During an interview with Fox News host Shepard Smith on Tuesday, Jon Stewart took a veiled shot at Republicans in Congress for opposing efforts to reauthorize a measure to provide health care to 9/11 survivors.
Stewart has been pushing Congress to reauthorize the 9/11 Victim Compensation Fund, which provides financial support to those who have suffered serious medical issues after the 2001 attacks.
“What we’re saying is, just renew the VCF Fund,” he told Fox News. “There’s no fraud. It runs beautifully. It’s an incredible program. Look, this was war. These are the casualties of war. We can’t stop supporting them because they can no longer serve us. That is not an imaginable outcome for this.”
Smith wondered who specifically was opposed to extending the program.
“I would say it’s the so-called fiscal hawks who despite passing a $1.5 trillion corporate tax cut for Exxon now claim that the percentage, which is basically a rounding error off of the deficit, is going to maybe blow up the country ten years from now,” Stewart said.
“It’s irresponsible, it’s disingenuous. If I read you some of the tweets and quotes that these individuals write about these 9-11 first responders and how we owe them such a great debt and how our freedom is based on their character and their struggle and then turn around and vote the bills down, the hypocrisy is stunning,” he added.
‘Dangerous linguistic power’: A historian explains how Trump weaponizes nicknames
Is Donald Trump the modern day Earl Long?
A three-time Louisiana governor, Long mastered the art of political ridicule seven decades ago by weaponizing nicknames. The hilarious names Long pinned on his rivals, and the rollicking stories he told about them, riveted audiences bored by puffed-up rhetoric.
While Long’s stunts may be remembered as silly hijinks, there was a sly, often deadly serious, purpose to his technique. He used it to get voters to laugh at his foes and to put them on the defensive––a place politicians never want to be. Tucked within Long’s jests were razor-sharp attacks aimed at exploiting opposition weaknesses––hidden swords inside a pea-patch cloak.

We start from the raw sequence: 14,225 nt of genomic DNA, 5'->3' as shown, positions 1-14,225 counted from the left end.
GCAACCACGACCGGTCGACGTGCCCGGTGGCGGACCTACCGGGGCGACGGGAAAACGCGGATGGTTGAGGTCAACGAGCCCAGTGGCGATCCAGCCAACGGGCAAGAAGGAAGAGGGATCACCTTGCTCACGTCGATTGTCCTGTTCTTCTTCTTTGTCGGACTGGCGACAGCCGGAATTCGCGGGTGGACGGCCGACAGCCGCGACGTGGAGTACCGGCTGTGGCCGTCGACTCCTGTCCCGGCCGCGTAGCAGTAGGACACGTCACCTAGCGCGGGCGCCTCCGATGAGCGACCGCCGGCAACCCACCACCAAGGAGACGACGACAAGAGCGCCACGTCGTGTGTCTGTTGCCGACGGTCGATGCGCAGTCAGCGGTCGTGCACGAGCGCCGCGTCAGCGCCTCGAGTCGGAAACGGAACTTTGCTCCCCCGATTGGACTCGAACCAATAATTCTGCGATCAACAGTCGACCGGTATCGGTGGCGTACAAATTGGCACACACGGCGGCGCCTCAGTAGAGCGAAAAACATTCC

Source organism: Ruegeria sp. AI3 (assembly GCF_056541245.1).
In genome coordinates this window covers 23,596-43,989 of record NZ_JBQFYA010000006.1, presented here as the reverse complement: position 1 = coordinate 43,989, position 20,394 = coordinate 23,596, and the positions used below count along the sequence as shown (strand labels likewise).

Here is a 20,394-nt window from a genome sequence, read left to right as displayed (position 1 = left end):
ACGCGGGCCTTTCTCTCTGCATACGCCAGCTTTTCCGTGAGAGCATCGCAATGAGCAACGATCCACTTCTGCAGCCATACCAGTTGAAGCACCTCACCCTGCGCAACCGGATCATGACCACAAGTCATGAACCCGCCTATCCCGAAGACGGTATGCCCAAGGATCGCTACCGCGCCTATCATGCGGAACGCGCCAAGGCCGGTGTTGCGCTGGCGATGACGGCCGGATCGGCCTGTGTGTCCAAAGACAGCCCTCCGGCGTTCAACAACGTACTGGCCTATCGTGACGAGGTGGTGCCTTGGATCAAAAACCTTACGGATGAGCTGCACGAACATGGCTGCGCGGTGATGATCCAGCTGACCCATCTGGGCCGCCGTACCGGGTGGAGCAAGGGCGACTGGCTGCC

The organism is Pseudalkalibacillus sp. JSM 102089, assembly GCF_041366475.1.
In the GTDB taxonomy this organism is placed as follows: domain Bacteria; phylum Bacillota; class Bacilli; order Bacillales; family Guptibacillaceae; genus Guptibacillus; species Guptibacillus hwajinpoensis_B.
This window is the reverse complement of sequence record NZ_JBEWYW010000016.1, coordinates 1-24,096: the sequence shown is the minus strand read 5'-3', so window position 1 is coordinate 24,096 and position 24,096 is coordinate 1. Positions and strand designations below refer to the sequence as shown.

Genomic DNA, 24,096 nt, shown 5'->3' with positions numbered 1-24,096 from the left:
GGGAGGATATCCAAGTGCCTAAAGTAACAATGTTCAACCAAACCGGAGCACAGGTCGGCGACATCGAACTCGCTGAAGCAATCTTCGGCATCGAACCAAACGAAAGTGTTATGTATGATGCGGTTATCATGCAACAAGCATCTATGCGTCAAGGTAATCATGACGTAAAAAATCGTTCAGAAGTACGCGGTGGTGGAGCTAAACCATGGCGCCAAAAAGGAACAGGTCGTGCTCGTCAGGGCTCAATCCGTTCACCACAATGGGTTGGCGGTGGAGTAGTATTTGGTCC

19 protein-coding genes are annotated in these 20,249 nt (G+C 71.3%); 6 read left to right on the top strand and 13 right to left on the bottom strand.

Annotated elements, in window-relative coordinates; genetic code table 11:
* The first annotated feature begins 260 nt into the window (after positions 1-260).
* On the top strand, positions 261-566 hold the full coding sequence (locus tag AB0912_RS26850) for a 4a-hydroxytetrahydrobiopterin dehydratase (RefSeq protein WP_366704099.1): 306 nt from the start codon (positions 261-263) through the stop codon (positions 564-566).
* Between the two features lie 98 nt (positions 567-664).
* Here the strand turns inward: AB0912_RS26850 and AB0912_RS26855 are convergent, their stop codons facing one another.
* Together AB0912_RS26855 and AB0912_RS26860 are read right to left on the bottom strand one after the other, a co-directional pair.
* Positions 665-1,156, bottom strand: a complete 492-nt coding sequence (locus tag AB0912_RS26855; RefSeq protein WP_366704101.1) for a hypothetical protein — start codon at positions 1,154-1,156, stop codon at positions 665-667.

Walmart got a $2.2 billion tax cut — now it’s laying off workers
Walmart announced it will lay off hundreds of workers in North Carolina despite receiving billions in tax cuts that the Republican Party and President Trump claimed would spur job growth.
The giant retailer will lay off about 570 employees and close its corporate office near the Charlotte airport, despite signing a 12-year lease just four years earlier, the Charlotte Business Journal reported.
The work done at the Charlotte facility will be outsourced to a firm in Arkansas, according to the report.
Amazon, Google and Facebook warrant antitrust scrutiny for many reasons – not just because they’re large
There’s a growing chorus of U.S. politicians, antitrust scholars and consumer watchdogs calling for stricter antitrust treatment of Amazon, Google, Facebook and other tech giants. Some even say they should be broken up.
Most recently, U.S. lawmakers launched a sweeping review to determine if these companies have become so big and powerful that they are stifling competition and harming consumers, while federal regulators are also gearing up to take action.